= c(0, 0.025).” To superimpose separate density functions, you will need to use the mean and
standard deviation for each “sample” – each histogram – separately.
(5) This problem deals with 2 x 2 contingency table analysis. This is an example of categorical
data analysis. The method shown in this problem can be used to
screen data for potential predictors that may be used in building a model.
The “Seatbelts” dataset contains monthly road casualties in Great Britain, 1969 to 1984. Use
the code below to organize the data and generate two factor variables: “killed” and “month”.
These variables will be used for contingency table analysis.
Seatbelts <- as.data.frame(Seatbelts)
Seatbelts$Month <- seq(from = 1, to = nrow(Seatbelts))
Seatbelts <- subset(Seatbelts, select = c(DriversKilled, Month))
## DriversKilled Month
## Min. : 60.0 Min. : 1.00
## 1st Qu.:104.8 1st Qu.: 48.75
## Median :118.5 Median : 96.50
## Mean :122.8 Mean : 96.50
## 3rd Qu.:138.0 3rd Qu.:144.25
## Max. :198.0 Max. :192.00
killed <- factor(Seatbelts$DriversKilled > 118.5, labels = c(“below”, “above”))
month <- factor(Seatbelts$Month > 96.5, labels = c(“below”, “above”))
(5)(a) (3 points) Using “Seatbelts,” generate a scatterplot of the variables DriversKilled versus Month. This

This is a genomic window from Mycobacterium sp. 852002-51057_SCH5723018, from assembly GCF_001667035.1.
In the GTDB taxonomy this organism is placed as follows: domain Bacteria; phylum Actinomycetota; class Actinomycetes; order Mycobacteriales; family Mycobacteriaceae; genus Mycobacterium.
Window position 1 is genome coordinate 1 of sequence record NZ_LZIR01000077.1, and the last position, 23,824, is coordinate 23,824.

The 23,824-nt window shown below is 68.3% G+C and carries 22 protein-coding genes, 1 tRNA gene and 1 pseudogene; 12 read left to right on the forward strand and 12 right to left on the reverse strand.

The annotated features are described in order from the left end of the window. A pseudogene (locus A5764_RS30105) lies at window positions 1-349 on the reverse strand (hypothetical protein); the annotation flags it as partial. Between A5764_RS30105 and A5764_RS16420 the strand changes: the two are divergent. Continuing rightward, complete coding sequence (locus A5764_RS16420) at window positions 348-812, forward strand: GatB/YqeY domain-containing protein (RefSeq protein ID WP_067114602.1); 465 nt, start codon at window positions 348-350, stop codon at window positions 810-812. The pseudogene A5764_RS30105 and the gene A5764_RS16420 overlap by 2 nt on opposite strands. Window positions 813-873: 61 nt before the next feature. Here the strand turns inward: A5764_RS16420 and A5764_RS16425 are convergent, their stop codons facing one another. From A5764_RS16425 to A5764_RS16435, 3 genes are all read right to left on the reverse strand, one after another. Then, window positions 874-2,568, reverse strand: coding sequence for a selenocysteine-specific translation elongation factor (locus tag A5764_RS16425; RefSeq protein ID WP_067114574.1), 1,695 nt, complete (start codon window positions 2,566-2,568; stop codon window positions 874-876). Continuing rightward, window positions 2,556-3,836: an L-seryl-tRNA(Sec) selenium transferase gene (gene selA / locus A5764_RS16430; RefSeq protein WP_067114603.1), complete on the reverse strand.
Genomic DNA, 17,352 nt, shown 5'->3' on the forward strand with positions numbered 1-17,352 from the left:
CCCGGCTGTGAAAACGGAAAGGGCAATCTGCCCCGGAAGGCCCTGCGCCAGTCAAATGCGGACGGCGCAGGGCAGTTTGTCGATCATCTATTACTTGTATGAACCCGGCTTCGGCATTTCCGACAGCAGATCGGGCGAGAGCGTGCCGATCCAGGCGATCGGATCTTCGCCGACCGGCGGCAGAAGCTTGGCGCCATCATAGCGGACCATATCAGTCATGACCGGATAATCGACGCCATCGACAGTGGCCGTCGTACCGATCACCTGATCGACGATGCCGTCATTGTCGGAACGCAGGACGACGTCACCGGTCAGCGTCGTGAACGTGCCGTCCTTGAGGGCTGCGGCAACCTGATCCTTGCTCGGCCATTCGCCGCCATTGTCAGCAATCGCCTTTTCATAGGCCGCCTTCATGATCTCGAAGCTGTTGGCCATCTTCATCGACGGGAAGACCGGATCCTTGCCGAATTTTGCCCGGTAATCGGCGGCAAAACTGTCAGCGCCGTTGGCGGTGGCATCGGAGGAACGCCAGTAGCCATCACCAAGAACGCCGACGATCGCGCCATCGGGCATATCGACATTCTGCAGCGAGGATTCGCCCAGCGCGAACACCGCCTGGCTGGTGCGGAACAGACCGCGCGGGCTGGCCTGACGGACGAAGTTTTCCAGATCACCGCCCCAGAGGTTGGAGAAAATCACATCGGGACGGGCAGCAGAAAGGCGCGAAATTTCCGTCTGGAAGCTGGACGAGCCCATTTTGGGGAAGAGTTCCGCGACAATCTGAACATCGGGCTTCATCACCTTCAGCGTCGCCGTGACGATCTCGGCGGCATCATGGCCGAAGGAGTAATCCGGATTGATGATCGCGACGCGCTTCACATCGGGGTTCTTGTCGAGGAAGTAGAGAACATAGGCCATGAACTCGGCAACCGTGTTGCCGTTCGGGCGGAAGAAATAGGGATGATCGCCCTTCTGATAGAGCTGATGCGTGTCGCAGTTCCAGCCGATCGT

is a time series, and Seatbelts$Month should be on the horizontal axis. Show vertical and horizontal lines to
indicate the median of each variable. Label as desired.
(5)(b) (2 points) A chi-square test of independence will be used to test the null
hypothesis that the factor variables, “killed” and “month”, are independent. Use table() to generate a 2 x
2 contingency table showing the fatality count classified by “killed” and “month”. Use the uncorrected
chisq.test() to test the null hypothesis that “killed” and “month” are independent at the 95% confidence level.
Present these results.
(5)(c) (5 points) Write a function that computes the uncorrected Pearson Chi-squared statistic based on
the a 2 x 2 contingency table with margins added (check Davies, Section 11.1.1, pp. 216-219, and Kabacoff,
Section 20.1.3, pp. 473-474). Add margins to the contingency table from (b) using the function addmargins().
Submit this augmented table to the function you have written. Compare the result with (b). Your function
should duplicate and output the X-squared value (chi-squared) and p-value. Present both results.
The statements shown below calculate the expected value for each cell in an augmented contingency table
with margins added. Using these statements, the Pearson Chi-square statistic may be calculated. Other
approaches are acceptable.
e11 <- x[3, 1] * x[1, 3] / x[3, 3], e12 <- x[3, 2] * x[1, 3] / x[3, 3], e21 <- x[3, 1] * x[2, 3] / x[3, 3], e22 <- x[3,
2] * x[2, 3] / x[3, 3]
# Write function for computing uncorrected Pearson Chi-squared statistic and associated p-value